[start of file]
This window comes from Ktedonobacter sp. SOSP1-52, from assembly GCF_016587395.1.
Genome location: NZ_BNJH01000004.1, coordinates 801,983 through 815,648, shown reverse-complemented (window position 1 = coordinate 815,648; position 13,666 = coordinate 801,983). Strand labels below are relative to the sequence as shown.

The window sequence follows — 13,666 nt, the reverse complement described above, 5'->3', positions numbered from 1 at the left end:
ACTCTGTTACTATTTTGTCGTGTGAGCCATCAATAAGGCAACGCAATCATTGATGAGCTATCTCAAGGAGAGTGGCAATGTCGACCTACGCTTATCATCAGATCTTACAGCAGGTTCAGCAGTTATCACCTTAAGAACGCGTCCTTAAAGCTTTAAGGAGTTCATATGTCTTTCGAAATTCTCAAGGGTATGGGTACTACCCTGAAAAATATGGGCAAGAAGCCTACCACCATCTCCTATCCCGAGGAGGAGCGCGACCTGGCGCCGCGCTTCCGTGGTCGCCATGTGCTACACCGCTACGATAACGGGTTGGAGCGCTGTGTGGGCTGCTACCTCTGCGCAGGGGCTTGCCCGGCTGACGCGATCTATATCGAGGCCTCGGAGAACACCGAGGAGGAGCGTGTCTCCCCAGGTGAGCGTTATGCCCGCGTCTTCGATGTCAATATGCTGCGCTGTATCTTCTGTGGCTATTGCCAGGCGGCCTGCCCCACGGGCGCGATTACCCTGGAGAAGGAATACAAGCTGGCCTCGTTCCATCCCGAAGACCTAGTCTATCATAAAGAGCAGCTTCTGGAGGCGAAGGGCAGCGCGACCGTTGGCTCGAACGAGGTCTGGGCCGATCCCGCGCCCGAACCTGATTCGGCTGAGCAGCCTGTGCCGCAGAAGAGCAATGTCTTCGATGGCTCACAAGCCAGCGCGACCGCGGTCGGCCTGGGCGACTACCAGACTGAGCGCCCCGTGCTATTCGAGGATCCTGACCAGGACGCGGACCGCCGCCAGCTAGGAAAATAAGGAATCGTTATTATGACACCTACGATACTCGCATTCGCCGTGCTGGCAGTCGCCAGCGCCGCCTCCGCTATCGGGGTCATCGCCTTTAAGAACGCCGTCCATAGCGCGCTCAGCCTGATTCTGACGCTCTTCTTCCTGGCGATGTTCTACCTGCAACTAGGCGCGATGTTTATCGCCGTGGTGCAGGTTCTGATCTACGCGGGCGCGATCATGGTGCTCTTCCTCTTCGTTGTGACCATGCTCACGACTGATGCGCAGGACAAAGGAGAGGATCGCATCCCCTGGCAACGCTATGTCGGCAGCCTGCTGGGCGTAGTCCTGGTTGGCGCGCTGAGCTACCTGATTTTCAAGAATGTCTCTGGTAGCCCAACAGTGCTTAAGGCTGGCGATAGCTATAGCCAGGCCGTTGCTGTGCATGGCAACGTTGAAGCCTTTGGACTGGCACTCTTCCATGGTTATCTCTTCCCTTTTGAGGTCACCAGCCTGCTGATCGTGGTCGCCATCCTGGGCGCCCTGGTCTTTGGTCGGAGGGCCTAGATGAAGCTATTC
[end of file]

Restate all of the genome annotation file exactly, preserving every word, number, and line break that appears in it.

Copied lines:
This window comes from Ktedonobacter sp. SOSP1-52, from assembly GCF_016587395.1.
Genome location: NZ_BNJH01000004.1, coordinates 801,983 through 815,648, shown reverse-complemented (window position 1 = coordinate 815,648; position 13,666 = coordinate 801,983). Strand labels below are relative to the sequence as shown.

The window sequence follows — 13,666 nt, the reverse complement described above, 5'->3', positions numbered from 1 at the left end:
ACTCTGTTACTATTTTGTCGTGTGAGCCATCAATAAGGCAACGCAATCATTGATGAGCTATCTCAAGGAGAGTGGCAATGTCGACCTACGCTTATCATCAGATCTTACAGCAGGTTCAGCAGTTATCACCTTAAGAACGCGTCCTTAAAGCTTTAAGGAGTTCATATGTCTTTCGAAATTCTCAAGGGTATGGGTACTACCCTGAAAAATATGGGCAAGAAGCCTACCACCATCTCCTATCCCGAGGAGGAGCGCGACCTGGCGCCGCGCTTCCGTGGTCGCCATGTGCTACACCGCTACGATAACGGGTTGGAGCGCTGTGTGGGCTGCTACCTCTGCGCAGGGGCTTGCCCGGCTGACGCGATCTATATCGAGGCCTCGGAGAACACCGAGGAGGAGCGTGTCTCCCCAGGTGAGCGTTATGCCCGCGTCTTCGATGTCAATATGCTGCGCTGTATCTTCTGTGGCTATTGCCAGGCGGCCTGCCCCACGGGCGCGATTACCCTGGAGAAGGAATACAAGCTGGCCTCGTTCCATCCCGAAGACCTAGTCTATCATAAAGAGCAGCTTCTGGAGGCGAAGGGCAGCGCGACCGTTGGCTCGAACGAGGTCTGGGCCGATCCCGCGCCCGAACCTGATTCGGCTGAGCAGCCTGTGCCGCAGAAGAGCAATGTCTTCGATGGCTCACAAGCCAGCGCGACCGCGGTCGGCCTGGGCGACTACCAGACTGAGCGCCCCGTGCTATTCGAGGATCCTGACCAGGACGCGGACCGCCGCCAGCTAGGAAAATAAGGAATCGTTATTATGACACCTACGATACTCGCATTCGCCGTGCTGGCAGTCGCCAGCGCCGCCTCCGCTATCGGGGTCATCGCCTTTAAGAACGCCGTCCATAGCGCGCTCAGCCTGATTCTGACGCTCTTCTTCCTGGCGATGTTCTACCTGCAACTAGGCGCGATGTTTATCGCCGTGGTGCAGGTTCTGATCTACGCGGGCGCGATCATGGTGCTCTTCCTCTTCGTTGTGACCATGCTCACGACTGATGCGCAGGACAAAGGAGAGGATCGCATCCCCTGGCAACGCTATGTCGGCAGCCTGCTGGGCGTAGTCCTGGTTGGCGCGCTGAGCTACCTGATTTTCAAGAATGTCTCTGGTAGCCCAACAGTGCTTAAGGCTGGCGATAGCTATAGCCAGGCCGTTGCTGTGCATGGCAACGTTGAAGCCTTTGGACTGGCACTCTTCCATGGTTATCTCTTCCCTTTTGAGGTCACCAGCCTGCTGATCGTGGTCGCCATCCTGGGCGCCCTGGTCTTTGGTCGGAGGGCCTAGATGAAGCTATTC